- Zelda Eternity
- Zelda For Eternity
The wait is over, another chapter of lore has been added to The Legend of Zelda in Skyward Sword for Wii. Super-fans everywhere are indulging in their guilty pleasure and having fun. In the early goings something became very clear to me: My play style has been heavily altered from playing Dark Souls, as the knight class, clad in a mix and match of the traditional heavy armor. Dark Souls (also released in 2011) rarely holds your hand like the late Skyward Sword does, and comparing the two games is completely spoiler-free. So, want to read about my gripes with the new Zelda and how it could take pointers from a 360 title, as well as some tips from a fellow knight?
You must have clicked the read more button! Praise the sun! (Dark Souls joke). How in Hylia did you know to do that without tutorials? Maybe I don’t have to tell you these things, maybe you’ve done this a hundred times before. I suppose I can trust you to know what you’re doing, but don’t expect Nintendo to do the same. They all assume we need three more hearts than usual to survive the intro portion, and periodic reminders to use simple gameplay mechanics. Link’s companion will go so far as to stop you in front of almost everything of interest to tell you that you have found something important. Why! Thank the goddess we can’t skip any text, or else we might have missed something about there being a 99% chance you can push that block over there.
I love Skyward Sword; I don’t hate it. Even so there are glaring flaws with it. In some ways it is the best example of a Zelda game to date, while in others it hurts to play, knowing Nintendo decreased some of the difficulty. The controls have been dumbed down since the 64 and Gamecube games; overshooting a jump was never a problem before, but now that I can’t pull back on my jumps in mid-air, I find myself missing platforms a level down more than usual. Dark Souls never told me I could jump, but after eight hours of playing I figured out that if you double-tap the dodge button while running, your character leaps forward and finishes the motion with a roll. After this realization I was able to backtrack and pick up loads of equipment that had previously been out of reach, all because of a small pitfall which brought me death for trying to traverse the gap. There is no shame in learning the hard way. In fact, learning something the game wouldn’t tell you is exciting. It redoubled my efforts and made me want to go back and explore everywhere I had already been. Kind of like Skyward Sword.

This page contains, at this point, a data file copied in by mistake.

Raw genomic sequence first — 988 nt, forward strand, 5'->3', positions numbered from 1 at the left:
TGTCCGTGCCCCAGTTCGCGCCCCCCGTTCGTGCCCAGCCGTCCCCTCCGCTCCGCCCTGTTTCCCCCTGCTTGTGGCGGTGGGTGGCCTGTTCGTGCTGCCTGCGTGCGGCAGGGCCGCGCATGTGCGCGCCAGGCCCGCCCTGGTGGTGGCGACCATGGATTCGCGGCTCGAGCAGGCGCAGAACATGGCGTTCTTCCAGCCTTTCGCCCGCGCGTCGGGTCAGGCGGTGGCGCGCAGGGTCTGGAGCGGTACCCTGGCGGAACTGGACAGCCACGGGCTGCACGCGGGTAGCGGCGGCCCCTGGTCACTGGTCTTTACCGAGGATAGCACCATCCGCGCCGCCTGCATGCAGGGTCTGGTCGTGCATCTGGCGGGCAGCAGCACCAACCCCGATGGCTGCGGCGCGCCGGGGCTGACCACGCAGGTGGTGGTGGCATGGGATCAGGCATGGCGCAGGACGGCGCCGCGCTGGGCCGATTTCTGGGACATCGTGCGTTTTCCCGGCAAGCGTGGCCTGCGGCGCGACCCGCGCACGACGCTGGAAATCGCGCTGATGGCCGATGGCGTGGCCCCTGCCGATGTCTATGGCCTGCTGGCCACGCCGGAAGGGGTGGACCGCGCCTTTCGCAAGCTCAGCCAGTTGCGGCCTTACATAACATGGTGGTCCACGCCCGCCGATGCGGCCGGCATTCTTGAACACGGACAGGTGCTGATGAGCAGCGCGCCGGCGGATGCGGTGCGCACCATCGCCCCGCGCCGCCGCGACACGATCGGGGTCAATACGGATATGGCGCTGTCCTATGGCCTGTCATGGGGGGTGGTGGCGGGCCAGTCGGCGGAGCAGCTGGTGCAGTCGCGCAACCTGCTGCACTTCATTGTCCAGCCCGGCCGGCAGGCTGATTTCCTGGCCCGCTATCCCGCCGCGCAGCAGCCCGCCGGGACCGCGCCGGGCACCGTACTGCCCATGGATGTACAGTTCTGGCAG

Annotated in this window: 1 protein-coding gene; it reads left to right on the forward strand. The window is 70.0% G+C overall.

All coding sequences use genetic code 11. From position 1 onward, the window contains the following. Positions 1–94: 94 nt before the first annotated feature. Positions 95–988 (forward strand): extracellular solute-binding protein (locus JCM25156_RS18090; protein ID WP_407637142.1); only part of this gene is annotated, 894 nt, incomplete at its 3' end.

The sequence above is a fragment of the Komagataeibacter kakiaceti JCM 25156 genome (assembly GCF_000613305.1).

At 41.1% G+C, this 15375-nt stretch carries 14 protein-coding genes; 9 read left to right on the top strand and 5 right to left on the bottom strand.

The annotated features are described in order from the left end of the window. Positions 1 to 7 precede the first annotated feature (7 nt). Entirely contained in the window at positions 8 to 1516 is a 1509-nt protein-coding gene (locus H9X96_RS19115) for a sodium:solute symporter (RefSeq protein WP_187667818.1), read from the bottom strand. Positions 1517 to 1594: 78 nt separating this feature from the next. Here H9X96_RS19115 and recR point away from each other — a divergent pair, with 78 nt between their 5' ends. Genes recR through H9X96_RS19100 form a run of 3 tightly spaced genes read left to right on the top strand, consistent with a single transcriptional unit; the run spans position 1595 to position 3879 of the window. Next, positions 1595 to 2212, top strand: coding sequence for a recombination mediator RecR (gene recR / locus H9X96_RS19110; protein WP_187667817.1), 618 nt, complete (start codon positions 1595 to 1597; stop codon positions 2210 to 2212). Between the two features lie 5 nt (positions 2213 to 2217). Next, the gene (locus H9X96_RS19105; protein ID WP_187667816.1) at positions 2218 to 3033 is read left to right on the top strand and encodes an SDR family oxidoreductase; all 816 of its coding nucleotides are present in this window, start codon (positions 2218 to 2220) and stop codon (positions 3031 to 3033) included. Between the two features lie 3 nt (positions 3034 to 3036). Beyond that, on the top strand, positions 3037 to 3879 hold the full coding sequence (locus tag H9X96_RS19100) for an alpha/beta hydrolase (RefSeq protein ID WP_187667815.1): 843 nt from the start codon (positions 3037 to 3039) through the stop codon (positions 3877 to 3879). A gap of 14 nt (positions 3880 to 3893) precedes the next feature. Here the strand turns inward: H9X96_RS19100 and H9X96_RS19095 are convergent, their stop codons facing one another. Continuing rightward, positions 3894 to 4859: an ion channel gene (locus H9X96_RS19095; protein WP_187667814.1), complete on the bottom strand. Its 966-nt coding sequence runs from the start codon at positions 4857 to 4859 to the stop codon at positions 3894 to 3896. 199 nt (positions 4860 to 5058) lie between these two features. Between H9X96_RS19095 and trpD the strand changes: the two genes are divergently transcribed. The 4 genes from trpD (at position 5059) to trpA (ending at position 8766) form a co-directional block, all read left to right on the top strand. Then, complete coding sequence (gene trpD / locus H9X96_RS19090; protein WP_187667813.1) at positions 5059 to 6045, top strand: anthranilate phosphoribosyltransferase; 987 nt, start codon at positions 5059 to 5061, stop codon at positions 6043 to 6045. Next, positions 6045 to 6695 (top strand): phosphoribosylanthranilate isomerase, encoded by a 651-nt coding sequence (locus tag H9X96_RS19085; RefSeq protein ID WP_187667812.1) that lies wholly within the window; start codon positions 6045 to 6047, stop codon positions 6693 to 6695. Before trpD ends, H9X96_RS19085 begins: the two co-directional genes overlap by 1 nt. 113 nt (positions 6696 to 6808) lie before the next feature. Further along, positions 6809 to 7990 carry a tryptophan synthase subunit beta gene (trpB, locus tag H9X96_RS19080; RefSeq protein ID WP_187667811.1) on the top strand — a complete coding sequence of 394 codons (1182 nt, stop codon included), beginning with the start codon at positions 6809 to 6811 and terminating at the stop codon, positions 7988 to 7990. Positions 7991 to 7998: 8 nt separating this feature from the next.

Another issue I have is with dowsing. It sucks all of the fun out of exploration. I stopped using it to make my initial file last a bit longer. Why rush though the landscapes? First-person view is a nice touch, too – that perspective changes the way we view the game. Dowsing is a part of that, although it can be turned off. Herein lies another problem: Each time you are able to dowse for another object or item, the game automatically turns dowsing back on, then it starts beeping at you until you either use the ability or turn it off again. The game should know that you selected the Pro option for your HUD and stop displaying a flashing “look” button that is accompanied by an obnoxious beeping noise. Stop treating us all like newcomers, Nintendo. The older games seem so much harder now and people still managed to uncover the hidden locations and quest items in those games, no problem.
Wait that’s not all; there are more problems. Before that, though, let’s talk more about Dark Souls. From Software went and created a niche game that puts me in the mind of Zelda – a rare occurrence. Each area feels like its own dungeon and the map is seamlessly interconnected with no load times – like the first Zelda game – with shortcuts throughout reminiscent of Metroid or Castlevania. It’s almost an open world and very non-linear; you could go towards a dungeon with stronger enemies in it, but chances are you won’t make it that far without being crushed by a pair of battle demons. It takes around seven hours for me to reach the next boss and another three hours upgrading and fighting it over and over until I can finally kill it. This isn’t a game for the faint of heart; the game is trying it’s best to kill you at every corner, which it does well. This isn’t your typical turn-based RPG either. The combat is like Monster Hunter or Ys, an action-RPG. In that way it is very close to Zelda. The difference is: Numbers pop up when you hit an enemy or get hit yourself, and there is a leveling system to boost your stats up. If any of that interests you in any way do some light research to see if the game might be for you – read a review, watch a YouTube video or two. Wait, why am I telling you what to do? If you’re here I’m sure you know how to look up a game.
Nintendo has no such faith in us. They make it so that each play session we have to read about how we just got a blue or red rupee, even though we had to read that last time we played. Same with each and every collectible item: The collection screen pops up and a single bug or treasure is added to that screen, and it’s painfully slow. After that the rupees and collection items are added without interruption… until the next time you play. Holy.
Both games have their shortcomings. Dark Souls is merciless and frustrating to the point of rage quitting, while Zelda babies you and fails to recognize that many of us have been doing this for the last 25 years. Or at the least, most of us have played the majority of the main games which span the last 25 years of game development. We know the tropes by now.
This is why Nintendo needs to re-popularize Majora’s Mask, a game that breaks away from Nintendo’s over-protectiveness, so we can get an update that matters. Majora’s Mask 3D in 480p, a game with little to no explaining. It tosses you into an adventure assuming you’ve played Ocarina of Time and know the series’ cliches and recent controls. A bold move on Nintendo’s part, and it remains one of the few.